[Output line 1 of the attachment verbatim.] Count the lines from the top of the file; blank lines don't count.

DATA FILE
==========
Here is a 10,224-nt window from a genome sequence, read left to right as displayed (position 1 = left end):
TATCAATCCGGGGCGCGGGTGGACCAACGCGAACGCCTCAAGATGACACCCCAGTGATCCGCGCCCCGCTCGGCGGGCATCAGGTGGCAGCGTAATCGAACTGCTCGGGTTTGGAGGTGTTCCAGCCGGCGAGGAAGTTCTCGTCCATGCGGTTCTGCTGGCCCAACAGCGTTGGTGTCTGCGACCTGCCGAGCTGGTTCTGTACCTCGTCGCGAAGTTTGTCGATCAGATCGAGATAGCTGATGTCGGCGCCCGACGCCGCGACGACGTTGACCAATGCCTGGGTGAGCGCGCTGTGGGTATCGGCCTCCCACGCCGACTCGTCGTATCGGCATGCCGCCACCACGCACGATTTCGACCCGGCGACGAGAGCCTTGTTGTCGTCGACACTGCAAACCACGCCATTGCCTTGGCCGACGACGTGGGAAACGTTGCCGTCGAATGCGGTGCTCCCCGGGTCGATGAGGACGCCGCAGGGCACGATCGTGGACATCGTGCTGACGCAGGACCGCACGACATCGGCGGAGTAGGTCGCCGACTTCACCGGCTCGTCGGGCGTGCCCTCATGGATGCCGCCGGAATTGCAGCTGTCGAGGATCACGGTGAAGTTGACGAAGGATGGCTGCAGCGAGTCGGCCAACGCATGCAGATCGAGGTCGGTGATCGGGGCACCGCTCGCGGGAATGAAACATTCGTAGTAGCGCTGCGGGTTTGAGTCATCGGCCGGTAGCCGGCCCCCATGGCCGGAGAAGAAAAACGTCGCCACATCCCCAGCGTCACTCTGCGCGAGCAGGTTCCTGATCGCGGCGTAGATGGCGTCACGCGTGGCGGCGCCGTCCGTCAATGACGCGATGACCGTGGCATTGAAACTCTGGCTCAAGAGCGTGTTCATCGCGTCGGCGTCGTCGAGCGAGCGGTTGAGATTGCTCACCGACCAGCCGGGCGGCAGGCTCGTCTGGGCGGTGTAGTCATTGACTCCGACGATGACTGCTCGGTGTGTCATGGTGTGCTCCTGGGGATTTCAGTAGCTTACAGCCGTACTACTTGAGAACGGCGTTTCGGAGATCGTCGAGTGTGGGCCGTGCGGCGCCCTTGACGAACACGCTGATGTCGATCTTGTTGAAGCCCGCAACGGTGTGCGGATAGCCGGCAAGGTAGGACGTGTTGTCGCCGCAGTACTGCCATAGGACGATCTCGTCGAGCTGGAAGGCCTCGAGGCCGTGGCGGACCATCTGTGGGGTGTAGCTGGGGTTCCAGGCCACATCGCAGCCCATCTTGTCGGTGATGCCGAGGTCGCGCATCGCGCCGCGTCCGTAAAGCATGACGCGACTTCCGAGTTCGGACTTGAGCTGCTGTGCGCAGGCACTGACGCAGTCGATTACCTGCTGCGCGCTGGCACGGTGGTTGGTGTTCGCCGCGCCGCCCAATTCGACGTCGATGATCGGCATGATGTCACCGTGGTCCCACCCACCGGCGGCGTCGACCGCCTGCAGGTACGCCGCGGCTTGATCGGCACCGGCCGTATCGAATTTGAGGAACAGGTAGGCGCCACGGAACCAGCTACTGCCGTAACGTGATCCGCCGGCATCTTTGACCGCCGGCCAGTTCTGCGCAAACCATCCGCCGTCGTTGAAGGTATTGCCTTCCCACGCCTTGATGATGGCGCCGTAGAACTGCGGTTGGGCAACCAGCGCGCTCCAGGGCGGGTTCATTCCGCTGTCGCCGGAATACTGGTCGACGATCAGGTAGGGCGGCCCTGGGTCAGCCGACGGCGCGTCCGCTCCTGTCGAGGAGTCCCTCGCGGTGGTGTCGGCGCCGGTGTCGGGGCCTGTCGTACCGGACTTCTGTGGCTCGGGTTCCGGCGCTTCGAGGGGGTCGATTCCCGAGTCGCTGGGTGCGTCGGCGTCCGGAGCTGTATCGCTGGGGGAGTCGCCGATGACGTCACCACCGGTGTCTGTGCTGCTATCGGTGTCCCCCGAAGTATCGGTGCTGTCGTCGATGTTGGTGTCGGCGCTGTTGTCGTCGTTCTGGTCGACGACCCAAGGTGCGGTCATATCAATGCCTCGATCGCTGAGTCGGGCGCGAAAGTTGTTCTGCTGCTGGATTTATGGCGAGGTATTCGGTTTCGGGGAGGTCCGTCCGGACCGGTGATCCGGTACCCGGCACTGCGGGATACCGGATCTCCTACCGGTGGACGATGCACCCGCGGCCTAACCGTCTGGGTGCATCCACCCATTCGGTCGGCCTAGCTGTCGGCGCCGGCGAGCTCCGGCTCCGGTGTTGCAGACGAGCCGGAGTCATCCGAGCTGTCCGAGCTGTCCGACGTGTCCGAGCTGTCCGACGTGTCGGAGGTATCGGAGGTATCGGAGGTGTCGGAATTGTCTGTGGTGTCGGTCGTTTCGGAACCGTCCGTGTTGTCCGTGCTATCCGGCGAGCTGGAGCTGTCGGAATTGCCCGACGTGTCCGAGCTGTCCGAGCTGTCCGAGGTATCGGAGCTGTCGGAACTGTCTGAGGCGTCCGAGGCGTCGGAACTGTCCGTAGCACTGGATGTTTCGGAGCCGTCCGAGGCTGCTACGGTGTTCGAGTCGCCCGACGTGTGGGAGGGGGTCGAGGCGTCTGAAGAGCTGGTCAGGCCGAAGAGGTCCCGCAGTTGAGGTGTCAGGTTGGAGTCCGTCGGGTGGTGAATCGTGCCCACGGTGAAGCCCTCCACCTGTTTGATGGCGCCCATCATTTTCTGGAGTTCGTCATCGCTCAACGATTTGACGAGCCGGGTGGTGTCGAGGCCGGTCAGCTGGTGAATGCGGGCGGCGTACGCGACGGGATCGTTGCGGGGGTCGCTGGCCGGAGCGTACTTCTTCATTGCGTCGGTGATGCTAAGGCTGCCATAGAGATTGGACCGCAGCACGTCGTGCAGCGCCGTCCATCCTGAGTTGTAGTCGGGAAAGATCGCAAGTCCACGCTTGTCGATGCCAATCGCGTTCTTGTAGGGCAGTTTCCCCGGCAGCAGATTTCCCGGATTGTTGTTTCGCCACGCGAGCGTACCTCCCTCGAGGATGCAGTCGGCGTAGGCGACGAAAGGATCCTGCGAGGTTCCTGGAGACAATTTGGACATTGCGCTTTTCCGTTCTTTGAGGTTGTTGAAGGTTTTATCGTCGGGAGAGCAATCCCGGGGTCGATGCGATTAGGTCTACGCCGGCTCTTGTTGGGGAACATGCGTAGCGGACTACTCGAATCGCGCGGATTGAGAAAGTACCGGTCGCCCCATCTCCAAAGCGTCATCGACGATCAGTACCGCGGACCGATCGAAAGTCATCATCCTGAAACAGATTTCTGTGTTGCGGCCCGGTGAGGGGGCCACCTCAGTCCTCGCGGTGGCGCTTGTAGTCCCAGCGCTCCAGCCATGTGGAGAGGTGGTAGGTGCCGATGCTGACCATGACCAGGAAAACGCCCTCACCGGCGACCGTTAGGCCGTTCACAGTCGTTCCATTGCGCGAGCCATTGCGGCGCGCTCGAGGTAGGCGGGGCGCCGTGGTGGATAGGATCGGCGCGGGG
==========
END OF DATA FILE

Here is a 10,224-nt window from a genome sequence, read left to right as displayed (position 1 = left end):